Authored By:
Ryan Wu, Senior Counsel

[1] See, e.g., In re Consumer Privacy Cases, 175 Cal. App. 4th 545, 558 (2009), Chavez v. Netflix, Inc., 162 Cal. App. 4th 43, 63 (2008), and Apple Computer v. Superior Ct., 126 Cal. App. 4th 1253, 1271 (2005).
[2] Capstone Law APC, on behalf of its clients, submitted a letter requesting publication that contributed to the publication of the intermediate court decision, Laffitte v. Robert Half Int’l Inc., 231 Cal. App. 4th 860 (2014), and intends to submit an amicus brief supporting Respondent Laffitte.

Survey Says. . . Gallup to Settle TCPA Litigation for $12 Million

Gallup, Inc. has agreed to pay up to $12 million to settle three separate class actions which alleged that the Washington D.C.-based pollster violated the Telephone Consumer Protection Act of 1991 (“TCPA”) by autodialing class members’ cell phones without their prior consent. Soto v. The Gallup Organization, Inc., No. 13-61747 (S.D. Fla., complaint filed Aug. 12, 2013). See Plaintiffs’ Motion for Preliminary Approval of Class Action Settlement (May 15, 2015) available here, Settlement Agreement (May 15, 2015) here, and Order Granting Preliminary Approval (June 16, 2015) here.

Congress passed the TCPA in response to consumer complaints about invasive telemarketing practices, including “robodialing,” or the use of automatic telephone dialing systems (“ATDS”) to deliver artificial or prerecorded voice messages. Among other practices, the TCPA prohibits “a[] person . . . [from making] any call (other than a call made for emergency purposes or made with the prior express consent of the called party) using any [ATDS] or an artificial or prerecorded voice . . . to any telephone number assigned to a . . . cellular telephone service.” 47 U.S.C. § 227(b)(1). The TCPA directs the Federal Communications Commission (“FCC”) to prescribe implementing regulations, and creates a private cause of action for individuals to receive $500 in damages for each violation, or treble damages for all “willful” and “knowing” violations.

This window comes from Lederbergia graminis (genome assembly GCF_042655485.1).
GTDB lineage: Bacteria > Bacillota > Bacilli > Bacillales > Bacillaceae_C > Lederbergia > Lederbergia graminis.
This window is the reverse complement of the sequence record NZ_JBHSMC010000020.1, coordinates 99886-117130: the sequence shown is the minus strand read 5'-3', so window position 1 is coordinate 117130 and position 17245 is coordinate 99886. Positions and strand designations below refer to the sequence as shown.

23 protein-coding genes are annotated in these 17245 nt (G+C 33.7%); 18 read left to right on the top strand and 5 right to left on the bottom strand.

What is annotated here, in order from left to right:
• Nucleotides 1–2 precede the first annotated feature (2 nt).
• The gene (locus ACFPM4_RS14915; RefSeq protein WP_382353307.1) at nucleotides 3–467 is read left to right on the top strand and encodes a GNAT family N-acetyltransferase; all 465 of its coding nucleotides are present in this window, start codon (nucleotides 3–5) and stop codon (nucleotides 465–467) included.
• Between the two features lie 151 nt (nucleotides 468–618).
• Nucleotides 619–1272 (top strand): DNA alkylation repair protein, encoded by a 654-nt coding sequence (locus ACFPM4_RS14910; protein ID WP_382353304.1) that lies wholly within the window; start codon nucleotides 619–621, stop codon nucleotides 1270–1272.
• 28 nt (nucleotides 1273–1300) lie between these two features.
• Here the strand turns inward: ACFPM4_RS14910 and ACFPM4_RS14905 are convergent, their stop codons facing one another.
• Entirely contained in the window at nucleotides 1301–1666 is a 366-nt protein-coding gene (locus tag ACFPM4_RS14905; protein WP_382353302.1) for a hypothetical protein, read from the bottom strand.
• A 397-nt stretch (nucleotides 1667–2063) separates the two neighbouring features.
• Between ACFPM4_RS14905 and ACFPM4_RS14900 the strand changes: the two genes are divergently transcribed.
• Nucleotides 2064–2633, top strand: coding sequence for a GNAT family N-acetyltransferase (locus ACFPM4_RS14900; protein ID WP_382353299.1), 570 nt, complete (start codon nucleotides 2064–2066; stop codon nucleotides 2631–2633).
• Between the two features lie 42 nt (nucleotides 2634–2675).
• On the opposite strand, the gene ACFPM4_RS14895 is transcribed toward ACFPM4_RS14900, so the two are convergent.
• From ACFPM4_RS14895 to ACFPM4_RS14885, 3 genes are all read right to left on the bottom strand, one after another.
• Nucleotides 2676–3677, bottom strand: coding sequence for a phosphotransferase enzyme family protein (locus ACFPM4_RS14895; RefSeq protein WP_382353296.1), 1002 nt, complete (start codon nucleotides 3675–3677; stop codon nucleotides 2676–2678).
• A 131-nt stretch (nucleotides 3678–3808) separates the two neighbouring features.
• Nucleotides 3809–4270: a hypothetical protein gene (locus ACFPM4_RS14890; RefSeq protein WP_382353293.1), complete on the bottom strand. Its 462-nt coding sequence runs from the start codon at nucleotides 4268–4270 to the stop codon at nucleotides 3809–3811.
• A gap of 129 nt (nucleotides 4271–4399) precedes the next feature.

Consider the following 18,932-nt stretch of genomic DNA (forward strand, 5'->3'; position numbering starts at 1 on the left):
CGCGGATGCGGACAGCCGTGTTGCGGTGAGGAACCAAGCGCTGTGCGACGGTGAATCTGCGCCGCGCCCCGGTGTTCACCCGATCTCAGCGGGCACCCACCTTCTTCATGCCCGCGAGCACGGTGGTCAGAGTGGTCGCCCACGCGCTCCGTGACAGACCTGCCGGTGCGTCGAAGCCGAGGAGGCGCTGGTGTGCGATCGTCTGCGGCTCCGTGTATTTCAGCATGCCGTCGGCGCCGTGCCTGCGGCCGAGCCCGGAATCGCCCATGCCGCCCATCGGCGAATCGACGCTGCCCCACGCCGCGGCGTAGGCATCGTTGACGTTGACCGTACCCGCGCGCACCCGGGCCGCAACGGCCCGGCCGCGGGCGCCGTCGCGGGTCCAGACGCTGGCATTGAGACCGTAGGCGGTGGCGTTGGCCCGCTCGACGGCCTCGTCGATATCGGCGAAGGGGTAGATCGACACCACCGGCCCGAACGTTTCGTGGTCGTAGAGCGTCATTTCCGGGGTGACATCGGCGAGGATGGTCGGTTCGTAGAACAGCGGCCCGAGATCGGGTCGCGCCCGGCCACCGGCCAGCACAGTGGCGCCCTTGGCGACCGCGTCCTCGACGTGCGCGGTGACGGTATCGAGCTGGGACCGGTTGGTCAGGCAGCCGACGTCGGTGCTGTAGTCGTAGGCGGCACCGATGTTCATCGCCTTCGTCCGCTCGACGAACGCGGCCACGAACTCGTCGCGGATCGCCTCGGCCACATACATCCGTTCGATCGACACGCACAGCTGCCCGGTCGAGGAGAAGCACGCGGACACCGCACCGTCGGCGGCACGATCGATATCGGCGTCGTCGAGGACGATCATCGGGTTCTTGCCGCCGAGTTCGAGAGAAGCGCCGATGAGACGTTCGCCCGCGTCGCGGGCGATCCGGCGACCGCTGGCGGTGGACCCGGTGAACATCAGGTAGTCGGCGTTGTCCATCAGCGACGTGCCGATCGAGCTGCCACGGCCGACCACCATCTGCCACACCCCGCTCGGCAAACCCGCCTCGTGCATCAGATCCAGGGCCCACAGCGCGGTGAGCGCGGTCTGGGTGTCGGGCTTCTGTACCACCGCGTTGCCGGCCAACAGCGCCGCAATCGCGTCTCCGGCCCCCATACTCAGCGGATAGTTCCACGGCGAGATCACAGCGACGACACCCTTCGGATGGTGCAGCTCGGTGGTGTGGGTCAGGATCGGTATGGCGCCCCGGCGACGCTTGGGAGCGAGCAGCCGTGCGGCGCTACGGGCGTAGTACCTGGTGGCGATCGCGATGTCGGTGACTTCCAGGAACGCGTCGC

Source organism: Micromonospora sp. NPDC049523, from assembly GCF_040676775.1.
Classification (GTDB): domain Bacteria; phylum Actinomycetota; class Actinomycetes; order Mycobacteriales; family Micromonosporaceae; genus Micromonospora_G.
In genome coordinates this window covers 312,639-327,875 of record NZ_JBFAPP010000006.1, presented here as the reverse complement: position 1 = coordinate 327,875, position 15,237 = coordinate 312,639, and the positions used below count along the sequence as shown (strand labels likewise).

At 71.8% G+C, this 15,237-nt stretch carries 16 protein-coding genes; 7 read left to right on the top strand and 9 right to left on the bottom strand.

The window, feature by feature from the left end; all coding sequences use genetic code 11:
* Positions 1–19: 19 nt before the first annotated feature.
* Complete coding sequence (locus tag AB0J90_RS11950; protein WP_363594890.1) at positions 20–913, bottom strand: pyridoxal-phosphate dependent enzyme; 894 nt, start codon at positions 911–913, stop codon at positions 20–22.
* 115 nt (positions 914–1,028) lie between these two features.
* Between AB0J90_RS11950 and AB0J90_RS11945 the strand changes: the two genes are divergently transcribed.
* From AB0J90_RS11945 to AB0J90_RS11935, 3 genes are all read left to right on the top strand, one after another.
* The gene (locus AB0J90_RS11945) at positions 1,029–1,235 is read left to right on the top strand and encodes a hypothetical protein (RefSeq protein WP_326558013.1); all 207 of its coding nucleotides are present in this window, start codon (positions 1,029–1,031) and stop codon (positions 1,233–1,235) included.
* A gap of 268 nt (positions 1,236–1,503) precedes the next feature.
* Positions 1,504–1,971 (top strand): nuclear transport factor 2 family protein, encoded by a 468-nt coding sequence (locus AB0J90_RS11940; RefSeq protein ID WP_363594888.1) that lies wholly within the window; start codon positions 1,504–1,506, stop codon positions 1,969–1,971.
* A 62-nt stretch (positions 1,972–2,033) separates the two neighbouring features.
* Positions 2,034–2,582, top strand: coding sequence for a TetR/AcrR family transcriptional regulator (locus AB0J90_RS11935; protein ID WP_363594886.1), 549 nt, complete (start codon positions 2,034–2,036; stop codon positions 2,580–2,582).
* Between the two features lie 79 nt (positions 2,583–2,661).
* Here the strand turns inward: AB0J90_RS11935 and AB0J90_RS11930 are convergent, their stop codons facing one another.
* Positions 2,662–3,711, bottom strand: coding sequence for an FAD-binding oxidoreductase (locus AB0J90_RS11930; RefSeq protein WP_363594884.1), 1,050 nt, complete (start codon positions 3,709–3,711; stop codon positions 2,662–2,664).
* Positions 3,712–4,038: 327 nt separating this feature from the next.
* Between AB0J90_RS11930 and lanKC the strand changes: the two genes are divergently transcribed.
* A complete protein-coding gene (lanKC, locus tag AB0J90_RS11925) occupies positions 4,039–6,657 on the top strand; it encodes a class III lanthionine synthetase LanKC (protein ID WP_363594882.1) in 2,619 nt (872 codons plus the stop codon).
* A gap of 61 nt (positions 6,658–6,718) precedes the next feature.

The Soto plaintiffs alleged that Gallup robodialed over 6.9 million cell phones during the class period. These calls were allegedly placed using an ATDS that had the capacity to store or produce numbers and dial them at random. Under the preliminarily approved settlement, Gallup agreed to establish a $12 million settlement fund, including $4 million in attorneys’ fees and costs, $2.5 million in settlement administration costs, and $2,000 incentive awards to each of the three plaintiffs. The $5.5 million balance will be divided evenly among all class members who submit claims for payment. Based on previous settlements, the parties anticipate that participating class members will receive between $25 and $80 per claim.

According to the FCC, TCPA complaints comprise the largest category of informal complaints filed with the agency. See FCC Encyclopedia, Quarterly Reports-Consumer Inquiries and Complaints, Top Complaint Subjects. The FCC received “approximately 63,000 complaints about illegal robocalls each month” during the fourth quarter of 2009, and “[b]y the fourth quarter of 2012, robocall complaints had peaked at more than 200,000 per month.” See Federal Trade Commission Staff’s Comments on Public Notice DA 14-1700 Regarding Call Blocking, CG Docket No. 02-278, WC Docket No. 07-135, at 2 n.5 (Jan. 23, 2015). The FTC also reports that, “[f]rom October 2013 to September 2014, [it] received an average of 261,757 do-not-call complaints per month, of which approximately 55% (144,550 per month) were complaints about robocalls.” Id. at 2 n.4. TCPA litigation is likewise on the rise. According to one estimate, “TCPA lawsuits were up 116 percent in September 2013 compared to September 2012. Echoing that trend, year-to-date TCPA lawsuits have increased 70 percent in 2013.”

Authored By:
Eduardo Santos, Associate